TOO MANY COLONOSCOPIES
August 19, 2004
Doctors may be performing too many colonoscopies, a test used to screen for colon cancer, according to a study by researchers at the National Cancer Institute, part of the National Institutes of Health.
Researchers surveyed more than 600 surgeons and gastroenterologists and found that they were likely to perform follow-up colonoscopies more often than called for in practice guidelines for patients who had benign polyps and other abnormalities removed. Depending on the type of benign polyp removed, the current professional guidelines call for a follow-up colonoscopy either at three or five years, or not at all.
- The findings suggest widespread "overuse" of follow-up colonoscopies, which "threatens to overwhelm the money and resources available for health-care maintenance." Colonoscopies cost about $1,600.
- Martin Brown, one of the study's co-authors, said there are no clear health benefits to a more intensive colonoscopy follow-up.
The study also found:
- In the lowest-risk scenario, in which a patient had a hyperplastic polyp removed, 24 percent of gastroenterologists and 54 percent of surgeons would recommend a colonoscopy at least every five years.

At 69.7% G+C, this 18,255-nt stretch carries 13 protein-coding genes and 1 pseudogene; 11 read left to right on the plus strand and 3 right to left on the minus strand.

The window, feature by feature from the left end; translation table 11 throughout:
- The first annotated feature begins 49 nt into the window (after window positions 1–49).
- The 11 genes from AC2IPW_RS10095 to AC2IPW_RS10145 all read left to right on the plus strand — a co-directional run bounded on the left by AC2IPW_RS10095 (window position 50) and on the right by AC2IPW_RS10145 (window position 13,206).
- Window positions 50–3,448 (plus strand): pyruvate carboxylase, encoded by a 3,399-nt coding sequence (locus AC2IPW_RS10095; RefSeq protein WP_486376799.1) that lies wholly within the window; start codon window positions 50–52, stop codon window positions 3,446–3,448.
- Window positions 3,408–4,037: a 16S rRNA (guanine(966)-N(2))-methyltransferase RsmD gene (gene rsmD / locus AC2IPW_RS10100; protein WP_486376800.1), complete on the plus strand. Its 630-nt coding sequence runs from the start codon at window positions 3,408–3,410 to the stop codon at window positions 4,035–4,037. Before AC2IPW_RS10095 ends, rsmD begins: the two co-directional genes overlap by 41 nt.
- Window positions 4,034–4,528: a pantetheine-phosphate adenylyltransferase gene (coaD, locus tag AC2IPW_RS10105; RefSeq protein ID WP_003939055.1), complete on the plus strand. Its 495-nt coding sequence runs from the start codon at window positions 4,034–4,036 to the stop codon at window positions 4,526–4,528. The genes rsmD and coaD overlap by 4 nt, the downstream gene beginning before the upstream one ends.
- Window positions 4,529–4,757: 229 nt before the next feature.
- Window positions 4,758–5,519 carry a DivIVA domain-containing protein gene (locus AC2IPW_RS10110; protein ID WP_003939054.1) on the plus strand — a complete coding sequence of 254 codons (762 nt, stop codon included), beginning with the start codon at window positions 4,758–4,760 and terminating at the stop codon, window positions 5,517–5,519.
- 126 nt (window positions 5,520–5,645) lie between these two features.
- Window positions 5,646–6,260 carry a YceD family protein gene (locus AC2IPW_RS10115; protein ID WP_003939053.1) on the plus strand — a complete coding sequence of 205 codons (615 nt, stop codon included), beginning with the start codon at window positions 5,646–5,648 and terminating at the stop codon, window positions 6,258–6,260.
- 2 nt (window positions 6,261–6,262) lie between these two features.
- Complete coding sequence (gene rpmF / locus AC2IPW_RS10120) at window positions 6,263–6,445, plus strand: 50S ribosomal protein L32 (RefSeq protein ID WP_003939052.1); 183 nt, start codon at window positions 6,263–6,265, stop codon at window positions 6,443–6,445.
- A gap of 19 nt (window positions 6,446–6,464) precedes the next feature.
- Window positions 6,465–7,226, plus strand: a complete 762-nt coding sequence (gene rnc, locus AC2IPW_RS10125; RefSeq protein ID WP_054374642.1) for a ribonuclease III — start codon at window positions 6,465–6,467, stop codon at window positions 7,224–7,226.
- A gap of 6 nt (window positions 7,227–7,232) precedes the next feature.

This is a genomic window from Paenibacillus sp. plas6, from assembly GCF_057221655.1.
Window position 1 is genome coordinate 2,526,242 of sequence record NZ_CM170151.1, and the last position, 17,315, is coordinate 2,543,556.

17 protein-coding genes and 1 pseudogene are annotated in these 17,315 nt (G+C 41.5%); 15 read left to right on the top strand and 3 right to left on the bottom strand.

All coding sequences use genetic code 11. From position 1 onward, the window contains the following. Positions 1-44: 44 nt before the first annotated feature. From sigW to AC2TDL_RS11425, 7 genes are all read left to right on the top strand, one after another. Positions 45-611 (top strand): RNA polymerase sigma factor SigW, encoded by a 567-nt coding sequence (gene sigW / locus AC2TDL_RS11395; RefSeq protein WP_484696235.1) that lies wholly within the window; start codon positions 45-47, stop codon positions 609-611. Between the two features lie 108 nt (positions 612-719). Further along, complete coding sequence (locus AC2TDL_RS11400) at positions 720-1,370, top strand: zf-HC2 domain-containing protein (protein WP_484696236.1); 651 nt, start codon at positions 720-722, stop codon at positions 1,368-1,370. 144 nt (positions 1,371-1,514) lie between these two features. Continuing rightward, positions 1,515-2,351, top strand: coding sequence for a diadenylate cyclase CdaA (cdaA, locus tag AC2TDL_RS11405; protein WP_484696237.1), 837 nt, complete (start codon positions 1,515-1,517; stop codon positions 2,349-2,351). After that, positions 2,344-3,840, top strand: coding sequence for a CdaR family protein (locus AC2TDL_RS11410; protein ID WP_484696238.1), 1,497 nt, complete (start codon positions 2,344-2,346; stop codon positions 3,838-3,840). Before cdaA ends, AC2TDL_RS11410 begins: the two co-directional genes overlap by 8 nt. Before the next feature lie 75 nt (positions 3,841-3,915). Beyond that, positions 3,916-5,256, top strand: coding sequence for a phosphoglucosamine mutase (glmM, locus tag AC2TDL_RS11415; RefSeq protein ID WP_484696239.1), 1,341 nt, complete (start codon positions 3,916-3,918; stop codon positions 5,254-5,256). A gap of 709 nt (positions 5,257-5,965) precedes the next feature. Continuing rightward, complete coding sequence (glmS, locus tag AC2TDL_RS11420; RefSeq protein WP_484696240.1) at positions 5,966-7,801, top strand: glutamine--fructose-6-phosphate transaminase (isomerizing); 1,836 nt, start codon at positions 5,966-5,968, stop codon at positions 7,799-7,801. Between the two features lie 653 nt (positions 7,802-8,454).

- However, researchers say that people who have had hyperplastic polyps removed don't have a higher risk of developing colon cancer and don't need a follow-up colonoscopy.
Among those patients with a single, small adenoma -- which is considered a low-risk abnormality -- researchers found that one-half of physicians surveyed would recommend repeat colonoscopy every three years or sooner, when guidelines suggest follow up every three to five years.
Researchers noted that physicians have other less-involved tests that can be performed to screen for colon problems.
Source: Jennifer Corbett Dooren, "Colonoscopy May Be Overused As Follow-up to Some Surgery," Wall Street Journal, August 18, 2004; and Martin Brown, et al. "Are physicians overperforming colonoscopy? A national survey of colorectal surveillance after polypectomy," Annals of Internal Medicine, vol. 141 (4), Aug 17, 2004.
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